A Free­dom of Inform­a­tion Act (FOIA) lawsuit by the Bren­nan Center may help resolve the outstand­ing ques­tions surround­ing the admin­is­tra­tion’s plan for the appor­tion­ment.

Although Trump only announced his exclu­sion policy last summer, census watch­dogs, civil rights and racial justice groups, and others long suspec­ted that the Trump admin­is­tra­tion would attempt to use the appor­tion­ment to under­mine the polit­ical power of communit­ies of color and immig­rant communit­ies, whether by using citizen­ship data or some other means. The Bren­nan Center sought to provide clar­ity on the admin­is­tra­tion’s plans by part­ner­ing with the law firm Wilmer­Hale LLP to file multiple FOIA requests in early July. We sued to enforce the requests after the federal govern­ment did not exped­i­tiously release the full scope of the docu­ments sought.

In Bren­nan Center v. U.S. Depart­ment of Commerce, the district court ordered the Depart­ment of Commerce, Census Bureau, Office of Manage­ment and Budget, and several Justice Depart­ment compon­ents to produce docu­ments on a rapid sched­ule so that the Bren­nan Center can review and make use of any respons­ive inform­a­tion before Janu­ary 25, 2021, when the appor­tion­ment process is sched­uled to conclude.

Chal­lenge to the rushed census timeline

Trump’s plan to exclude undoc­u­mented people from the appor­tion­ment count has traveled hand-in-hand with his admin­is­tra­tion’s attempts to rush the count and processing of appor­tion­ment data before he leaves office.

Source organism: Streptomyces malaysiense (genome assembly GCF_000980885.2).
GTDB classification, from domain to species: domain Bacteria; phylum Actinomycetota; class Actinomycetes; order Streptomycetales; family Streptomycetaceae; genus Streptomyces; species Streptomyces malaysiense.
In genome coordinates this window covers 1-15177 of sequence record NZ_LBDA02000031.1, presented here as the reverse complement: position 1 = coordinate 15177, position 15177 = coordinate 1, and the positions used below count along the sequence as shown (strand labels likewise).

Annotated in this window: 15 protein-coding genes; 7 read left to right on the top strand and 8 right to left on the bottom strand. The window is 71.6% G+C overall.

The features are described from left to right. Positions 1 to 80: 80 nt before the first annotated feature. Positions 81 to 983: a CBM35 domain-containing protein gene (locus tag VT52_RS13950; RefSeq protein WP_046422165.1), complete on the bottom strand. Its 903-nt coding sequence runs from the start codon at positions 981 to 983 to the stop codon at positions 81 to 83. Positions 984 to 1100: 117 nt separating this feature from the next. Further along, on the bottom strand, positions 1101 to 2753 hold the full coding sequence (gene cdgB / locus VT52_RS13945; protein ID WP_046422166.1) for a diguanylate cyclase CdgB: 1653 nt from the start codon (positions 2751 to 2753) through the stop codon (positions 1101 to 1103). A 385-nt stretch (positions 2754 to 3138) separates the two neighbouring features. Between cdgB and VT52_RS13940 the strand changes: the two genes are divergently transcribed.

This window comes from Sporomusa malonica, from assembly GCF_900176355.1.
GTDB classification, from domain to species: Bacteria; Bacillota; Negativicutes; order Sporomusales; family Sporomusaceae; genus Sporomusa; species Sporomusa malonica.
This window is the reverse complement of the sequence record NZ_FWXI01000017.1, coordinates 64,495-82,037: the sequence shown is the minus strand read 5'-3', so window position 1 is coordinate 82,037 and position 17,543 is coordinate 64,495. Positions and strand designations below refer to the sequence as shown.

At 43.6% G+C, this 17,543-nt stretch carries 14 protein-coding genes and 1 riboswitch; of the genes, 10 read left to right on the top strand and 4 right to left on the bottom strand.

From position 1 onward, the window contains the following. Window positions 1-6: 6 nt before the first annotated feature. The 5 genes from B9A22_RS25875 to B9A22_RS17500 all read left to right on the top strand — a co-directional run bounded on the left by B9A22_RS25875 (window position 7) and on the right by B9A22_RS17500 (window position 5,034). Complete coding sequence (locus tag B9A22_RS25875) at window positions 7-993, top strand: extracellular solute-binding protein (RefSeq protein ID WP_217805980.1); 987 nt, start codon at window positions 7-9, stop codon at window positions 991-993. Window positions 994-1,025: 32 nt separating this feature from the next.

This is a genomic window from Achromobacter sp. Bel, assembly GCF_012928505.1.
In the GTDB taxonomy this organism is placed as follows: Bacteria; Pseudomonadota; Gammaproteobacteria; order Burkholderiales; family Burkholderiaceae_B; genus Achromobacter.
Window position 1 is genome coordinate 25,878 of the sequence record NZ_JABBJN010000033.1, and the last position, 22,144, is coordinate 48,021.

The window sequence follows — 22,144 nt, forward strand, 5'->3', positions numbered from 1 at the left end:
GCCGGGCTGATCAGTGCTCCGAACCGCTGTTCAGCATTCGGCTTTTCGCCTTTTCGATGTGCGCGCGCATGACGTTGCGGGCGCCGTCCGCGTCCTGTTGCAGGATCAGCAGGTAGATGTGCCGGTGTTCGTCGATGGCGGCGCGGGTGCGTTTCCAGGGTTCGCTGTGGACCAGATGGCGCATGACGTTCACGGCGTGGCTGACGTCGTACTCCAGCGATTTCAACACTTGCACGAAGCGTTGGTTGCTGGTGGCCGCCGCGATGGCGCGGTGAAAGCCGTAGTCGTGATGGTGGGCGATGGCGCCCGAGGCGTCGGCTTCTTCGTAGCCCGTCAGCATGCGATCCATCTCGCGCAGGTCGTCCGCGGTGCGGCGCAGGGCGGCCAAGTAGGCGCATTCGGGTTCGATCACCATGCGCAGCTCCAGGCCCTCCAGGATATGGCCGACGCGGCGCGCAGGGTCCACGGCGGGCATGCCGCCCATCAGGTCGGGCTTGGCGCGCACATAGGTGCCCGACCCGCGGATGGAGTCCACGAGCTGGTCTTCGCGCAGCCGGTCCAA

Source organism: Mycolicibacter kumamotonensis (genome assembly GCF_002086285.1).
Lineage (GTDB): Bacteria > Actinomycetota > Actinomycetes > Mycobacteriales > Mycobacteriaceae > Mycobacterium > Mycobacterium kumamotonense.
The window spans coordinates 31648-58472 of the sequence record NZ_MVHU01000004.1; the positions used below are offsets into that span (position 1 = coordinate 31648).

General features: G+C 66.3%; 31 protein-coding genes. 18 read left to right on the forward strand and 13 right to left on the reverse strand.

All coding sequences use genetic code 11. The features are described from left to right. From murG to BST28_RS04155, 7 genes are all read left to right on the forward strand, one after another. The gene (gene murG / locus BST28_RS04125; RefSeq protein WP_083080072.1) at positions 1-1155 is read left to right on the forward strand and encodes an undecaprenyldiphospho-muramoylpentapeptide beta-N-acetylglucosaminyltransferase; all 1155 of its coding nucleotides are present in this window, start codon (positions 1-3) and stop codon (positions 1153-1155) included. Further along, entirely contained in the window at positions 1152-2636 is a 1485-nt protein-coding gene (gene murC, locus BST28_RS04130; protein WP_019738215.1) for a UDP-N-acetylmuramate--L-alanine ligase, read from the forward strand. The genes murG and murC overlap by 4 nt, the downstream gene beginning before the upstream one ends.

In April, as the coronavirus pandemic was spread­ing across the United States, the Census Bureau intro­duced a plan to protect the health and safety of the public while still ensur­ing that it could conduct an accur­ate count. This Covid-19 plan delayed the start of all count­ing meth­ods that required face-to-face contact and exten­ded the time for calcu­lat­ing the state popu­la­tion totals used for appor­tion­ment from Decem­ber 31, 2020, to April 30, 2021.

But barely two weeks after Trump announced his plan to exclude undoc­u­mented people, the Census Bureau suddenly and without explan­a­tion announced that it was cutting the time for collect­ing and processing census data in half. The bureau’s “Replan” went directly against its own state­ments about the signi­fic­ant risks a condensed census process would create for the accur­acy of the final data.

The unex­plained rush poses a grave threat to count­ing people of color in the census and provid­ing them their fair share of polit­ical repres­ent­a­tion and fund­ing for essen­tial services, because many of the steps cut short are designed specific­ally to ensure a full count of communit­ies of color.